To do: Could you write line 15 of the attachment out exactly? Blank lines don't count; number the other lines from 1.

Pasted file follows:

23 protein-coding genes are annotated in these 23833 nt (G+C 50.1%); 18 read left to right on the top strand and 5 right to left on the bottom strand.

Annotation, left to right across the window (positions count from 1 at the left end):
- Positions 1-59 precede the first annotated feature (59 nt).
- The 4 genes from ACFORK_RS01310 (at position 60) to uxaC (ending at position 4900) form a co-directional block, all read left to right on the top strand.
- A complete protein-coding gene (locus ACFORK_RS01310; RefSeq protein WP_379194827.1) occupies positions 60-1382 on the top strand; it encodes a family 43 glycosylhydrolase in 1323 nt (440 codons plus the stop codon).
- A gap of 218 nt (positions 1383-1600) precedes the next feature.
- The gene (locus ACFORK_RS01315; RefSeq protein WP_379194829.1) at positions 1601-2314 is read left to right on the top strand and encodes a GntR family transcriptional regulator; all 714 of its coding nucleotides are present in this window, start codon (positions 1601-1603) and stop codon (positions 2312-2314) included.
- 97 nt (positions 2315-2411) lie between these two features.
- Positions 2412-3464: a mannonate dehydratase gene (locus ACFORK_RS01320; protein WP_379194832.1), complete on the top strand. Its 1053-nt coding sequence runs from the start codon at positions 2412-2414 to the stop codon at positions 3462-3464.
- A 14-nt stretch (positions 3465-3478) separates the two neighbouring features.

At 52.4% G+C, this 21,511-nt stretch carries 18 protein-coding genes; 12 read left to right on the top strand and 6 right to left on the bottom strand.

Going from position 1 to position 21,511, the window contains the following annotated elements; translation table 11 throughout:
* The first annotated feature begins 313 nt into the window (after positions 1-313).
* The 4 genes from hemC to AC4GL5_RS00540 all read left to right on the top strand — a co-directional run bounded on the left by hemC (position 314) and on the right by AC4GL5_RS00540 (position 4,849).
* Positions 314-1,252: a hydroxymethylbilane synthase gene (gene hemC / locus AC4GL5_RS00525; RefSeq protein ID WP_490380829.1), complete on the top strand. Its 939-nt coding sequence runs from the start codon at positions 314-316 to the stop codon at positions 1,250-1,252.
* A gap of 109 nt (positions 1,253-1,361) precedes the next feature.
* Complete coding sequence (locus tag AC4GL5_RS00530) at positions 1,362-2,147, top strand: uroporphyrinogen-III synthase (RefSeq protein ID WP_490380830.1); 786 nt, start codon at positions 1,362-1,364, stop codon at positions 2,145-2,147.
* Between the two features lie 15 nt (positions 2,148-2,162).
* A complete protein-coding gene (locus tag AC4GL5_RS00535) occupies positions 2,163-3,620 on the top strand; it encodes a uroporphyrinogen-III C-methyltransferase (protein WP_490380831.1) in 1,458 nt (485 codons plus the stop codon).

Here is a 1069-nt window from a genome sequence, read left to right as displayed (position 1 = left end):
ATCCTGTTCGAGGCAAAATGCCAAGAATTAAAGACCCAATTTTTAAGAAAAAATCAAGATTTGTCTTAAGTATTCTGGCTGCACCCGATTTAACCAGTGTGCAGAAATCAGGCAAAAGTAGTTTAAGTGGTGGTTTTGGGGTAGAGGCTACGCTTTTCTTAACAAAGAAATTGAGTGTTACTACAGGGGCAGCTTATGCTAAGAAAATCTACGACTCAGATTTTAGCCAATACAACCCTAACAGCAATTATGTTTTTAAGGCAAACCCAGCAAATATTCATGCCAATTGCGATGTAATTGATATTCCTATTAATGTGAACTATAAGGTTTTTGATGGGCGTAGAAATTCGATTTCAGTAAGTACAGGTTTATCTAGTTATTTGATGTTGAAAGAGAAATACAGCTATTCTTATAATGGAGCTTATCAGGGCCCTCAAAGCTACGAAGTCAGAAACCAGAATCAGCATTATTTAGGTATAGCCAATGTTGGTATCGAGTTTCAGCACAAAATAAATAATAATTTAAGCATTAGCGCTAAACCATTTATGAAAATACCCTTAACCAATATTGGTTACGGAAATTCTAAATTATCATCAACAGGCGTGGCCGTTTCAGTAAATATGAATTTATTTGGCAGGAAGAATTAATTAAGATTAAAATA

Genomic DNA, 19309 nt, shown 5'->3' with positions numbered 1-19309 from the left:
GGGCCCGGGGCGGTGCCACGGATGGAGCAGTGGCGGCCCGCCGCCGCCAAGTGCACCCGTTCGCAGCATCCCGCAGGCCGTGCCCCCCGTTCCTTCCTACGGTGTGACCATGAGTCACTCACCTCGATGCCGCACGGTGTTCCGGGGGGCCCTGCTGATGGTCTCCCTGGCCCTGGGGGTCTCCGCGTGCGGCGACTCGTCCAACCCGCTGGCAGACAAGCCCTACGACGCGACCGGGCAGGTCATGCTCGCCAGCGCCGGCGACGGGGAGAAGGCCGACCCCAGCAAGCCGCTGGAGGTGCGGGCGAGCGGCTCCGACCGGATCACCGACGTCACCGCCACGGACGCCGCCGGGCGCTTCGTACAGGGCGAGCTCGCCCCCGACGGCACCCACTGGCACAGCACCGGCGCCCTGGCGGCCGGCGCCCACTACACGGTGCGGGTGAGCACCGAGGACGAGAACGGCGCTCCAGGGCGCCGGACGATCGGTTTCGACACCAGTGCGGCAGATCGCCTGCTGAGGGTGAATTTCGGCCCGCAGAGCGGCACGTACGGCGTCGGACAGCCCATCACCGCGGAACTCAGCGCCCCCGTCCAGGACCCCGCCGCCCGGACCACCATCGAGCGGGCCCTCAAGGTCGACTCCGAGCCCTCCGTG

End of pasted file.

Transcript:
* Positions 314-1,252: a hydroxymethylbilane synthase gene (gene hemC / locus AC4GL5_RS00525; RefSeq protein ID WP_490380829.1), complete on the top strand. Its 939-nt coding sequence runs from the start codon at positions 314-316 to the stop codon at positions 1,250-1,252.